Daily undulating periodised workout program? Check. Nutrition plan with a macro breakdown and carb backloading? Check. Supplement stack optimised for maximum fat loss and muscle gain? Check. Mineralised water in a glass bottle and BPA-free plastic lunch box packed with organic chicken and spinach? Check.
When it comes to modern health regimes, it seems almost no stone has gone unturned; we've covered every base and then some. In some ways, health has become another in a long line of issues in which we have learned more and more, about less and less until, at this stage, many of us are guilty of overlooking the most fundamental of health factors. Despite decades of research and lifelong, inescapable and inherent knowledge of its importance, when it comes to the hierarchy of health, sleep is often the forgotten factor.
Of course, it will come as no surprise to anyone that lack of sleep can dampen our mood and emotions, ask any new parent, but research is now uncovering how deeply sleep deprivation cuts into the fabric of our health, affecting our lives in a myriad of ways, including how we cope with stress, how we manage blood sugar levels, our chances of losing body fat or becoming obese or diabetic, how aggressively we react in certain situations and even our ability to remember where we put those pesky car keys.
With so many aspects of our health being reliant on sound sleep, it makes perfect sense to work on our sleeping habits to work on our exercise and nutrition habits. All of our healthy practices are far more effective when our nightly trips to the Land of Nod are peaceful, regular and undisturbed. So here are six tips to help improve your sleep and get the most from beddy-bys time.
1. Make your room cool
For most people, the ideal temperature for sleep is somewhere between 15 and 20 degrees C. You'll have to experiment to find what feels good, but the first stage for a good nights sleep is a chilly bed. If you shiver when you get underneath the sheets, you're good to go. The best way to get the room chilled is to leave a window open, provide fresh air, or use a quiet fan directed at the bed.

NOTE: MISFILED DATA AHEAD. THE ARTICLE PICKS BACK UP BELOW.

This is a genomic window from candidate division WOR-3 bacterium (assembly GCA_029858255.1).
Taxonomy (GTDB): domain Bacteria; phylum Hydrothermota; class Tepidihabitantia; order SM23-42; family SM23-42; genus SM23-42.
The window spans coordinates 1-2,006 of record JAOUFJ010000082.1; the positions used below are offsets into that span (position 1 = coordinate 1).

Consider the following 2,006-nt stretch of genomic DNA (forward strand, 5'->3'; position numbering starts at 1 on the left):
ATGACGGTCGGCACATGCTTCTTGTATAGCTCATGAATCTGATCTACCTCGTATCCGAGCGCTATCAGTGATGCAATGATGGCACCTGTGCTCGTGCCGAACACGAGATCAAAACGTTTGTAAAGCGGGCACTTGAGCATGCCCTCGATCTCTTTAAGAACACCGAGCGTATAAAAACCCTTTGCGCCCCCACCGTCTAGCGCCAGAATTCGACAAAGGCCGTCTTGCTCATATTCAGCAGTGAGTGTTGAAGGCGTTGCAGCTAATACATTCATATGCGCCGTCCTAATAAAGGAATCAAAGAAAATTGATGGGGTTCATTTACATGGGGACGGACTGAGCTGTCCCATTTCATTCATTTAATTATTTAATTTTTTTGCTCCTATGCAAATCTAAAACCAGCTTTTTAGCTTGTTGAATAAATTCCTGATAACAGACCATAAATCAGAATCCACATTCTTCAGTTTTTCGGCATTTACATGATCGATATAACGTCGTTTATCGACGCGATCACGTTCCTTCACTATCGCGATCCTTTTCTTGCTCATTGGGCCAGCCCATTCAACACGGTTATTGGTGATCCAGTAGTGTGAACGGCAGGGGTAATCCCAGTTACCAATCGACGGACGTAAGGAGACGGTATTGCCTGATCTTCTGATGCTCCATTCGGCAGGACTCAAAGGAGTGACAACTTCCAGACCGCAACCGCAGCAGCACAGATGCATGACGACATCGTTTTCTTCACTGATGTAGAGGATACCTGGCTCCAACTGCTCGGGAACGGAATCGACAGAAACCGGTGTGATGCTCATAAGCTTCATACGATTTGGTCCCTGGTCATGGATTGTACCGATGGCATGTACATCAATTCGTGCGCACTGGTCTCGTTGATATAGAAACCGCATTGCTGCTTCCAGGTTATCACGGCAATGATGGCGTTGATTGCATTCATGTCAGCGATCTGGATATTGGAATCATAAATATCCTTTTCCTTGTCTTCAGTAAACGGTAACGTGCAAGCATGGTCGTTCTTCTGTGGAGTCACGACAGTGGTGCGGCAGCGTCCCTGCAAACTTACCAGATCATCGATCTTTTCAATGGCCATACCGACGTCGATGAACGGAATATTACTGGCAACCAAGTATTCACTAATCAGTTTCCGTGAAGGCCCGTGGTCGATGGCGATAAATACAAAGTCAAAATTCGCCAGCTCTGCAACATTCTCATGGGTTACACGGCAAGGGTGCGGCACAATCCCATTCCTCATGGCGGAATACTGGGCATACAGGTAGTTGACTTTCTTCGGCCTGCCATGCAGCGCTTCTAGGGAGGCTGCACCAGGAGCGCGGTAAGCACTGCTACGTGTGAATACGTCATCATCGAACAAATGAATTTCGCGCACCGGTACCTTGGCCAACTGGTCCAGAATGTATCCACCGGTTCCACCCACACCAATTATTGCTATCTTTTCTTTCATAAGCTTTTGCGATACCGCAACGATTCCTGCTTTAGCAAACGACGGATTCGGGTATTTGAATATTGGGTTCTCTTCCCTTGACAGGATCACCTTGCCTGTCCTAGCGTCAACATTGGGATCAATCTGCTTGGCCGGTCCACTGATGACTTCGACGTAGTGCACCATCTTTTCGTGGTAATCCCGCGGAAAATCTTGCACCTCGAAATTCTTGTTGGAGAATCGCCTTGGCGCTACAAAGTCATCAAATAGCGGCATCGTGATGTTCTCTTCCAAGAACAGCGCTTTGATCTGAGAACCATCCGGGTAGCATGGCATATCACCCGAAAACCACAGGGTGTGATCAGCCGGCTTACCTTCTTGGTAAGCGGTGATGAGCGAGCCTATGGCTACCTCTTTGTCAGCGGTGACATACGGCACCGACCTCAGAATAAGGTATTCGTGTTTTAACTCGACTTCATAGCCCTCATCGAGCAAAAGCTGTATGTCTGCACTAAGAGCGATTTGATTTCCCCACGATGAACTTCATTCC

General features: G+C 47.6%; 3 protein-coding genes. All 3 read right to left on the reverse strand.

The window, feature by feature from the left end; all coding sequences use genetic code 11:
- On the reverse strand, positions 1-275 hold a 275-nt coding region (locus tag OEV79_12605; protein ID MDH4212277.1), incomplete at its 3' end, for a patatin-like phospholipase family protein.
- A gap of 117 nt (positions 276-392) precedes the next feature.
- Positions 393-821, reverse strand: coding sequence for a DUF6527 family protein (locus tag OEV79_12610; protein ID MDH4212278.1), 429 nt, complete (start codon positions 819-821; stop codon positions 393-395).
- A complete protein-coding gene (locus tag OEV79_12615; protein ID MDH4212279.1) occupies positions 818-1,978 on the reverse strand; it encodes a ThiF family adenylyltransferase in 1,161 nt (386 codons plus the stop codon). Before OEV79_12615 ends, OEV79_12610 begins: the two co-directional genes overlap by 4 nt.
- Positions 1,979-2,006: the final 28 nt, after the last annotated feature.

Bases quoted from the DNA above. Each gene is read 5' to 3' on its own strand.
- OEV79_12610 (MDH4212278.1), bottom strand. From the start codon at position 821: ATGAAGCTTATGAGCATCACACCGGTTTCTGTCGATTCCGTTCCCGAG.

2. Make your room as quiet as possible
White noise like a fan can help with sleep, but exposure to traffic noise, for example, has been shown to decrease overall sleep quality. It's hard to drift off when people are arguing and blaring their horns outside your place. Remember that phones left in the bedroom will have alerts and buzzes sounding throughout the night, which can be loud enough to disturb your sleep.
3. Make your room as dark as possible
Even a tiny amount of light can interfere with melatonin production and impair your sleep. Turn off any electronic devices with LED's or cover the lights with a small piece of electrical tape. Hang a blanket or towel over your bedroom window if light creeps in; even better, buy blackout curtains.
4. Ditch the mobile phone
Radiation emitted from mobile phones can increase the amount of time required to reach deep sleep cycles and decrease the time spent in those cycles. If you're using your phone as an alarm clock, stop! Replace it with a regular battery-powered clock and turn your phone off or plug it in somewhere outside of your bedroom to charge overnight.
5. Stick to a schedule
This one can take some discipline, but it's worth it: Wake up at the same time every day, even on weekends. Your body can't establish an effective rhythm if you don't allow it to normalise to a pattern. If you stay up late, don't oversleep. Instead, plan on going to bed a little earlier the next night. The sleep you get before midnight will be more valuable than the sleep you get after midnight, so always think in terms of making up for lost sleep by going to bed early the next night rather than sleeping in the next morning. Pick a time to go to bed and wake up. Stick to it for at least two weeks before altering.
6. Get a good bed
A quality bed is one of the best investments you'll ever make. And it doesn't have to be ludicrously expensive to work. High-end mattresses like Harrison or Posturepedic are fantastic, but you don't have to spend a fortune. It's perhaps more important to have a new mattress that suits your "firmness" preference, replacing an old mattress that has lost its spring and support. Whatever you do, don't put up with a low-quality mattress or a futon. If you already have a good mattress, you're all set. If you're sleeping on something that's thin, lumpy, or too small, take a look at your finances and see if you can set aside £50 – £100 per month to buy a new one. It's well worth it.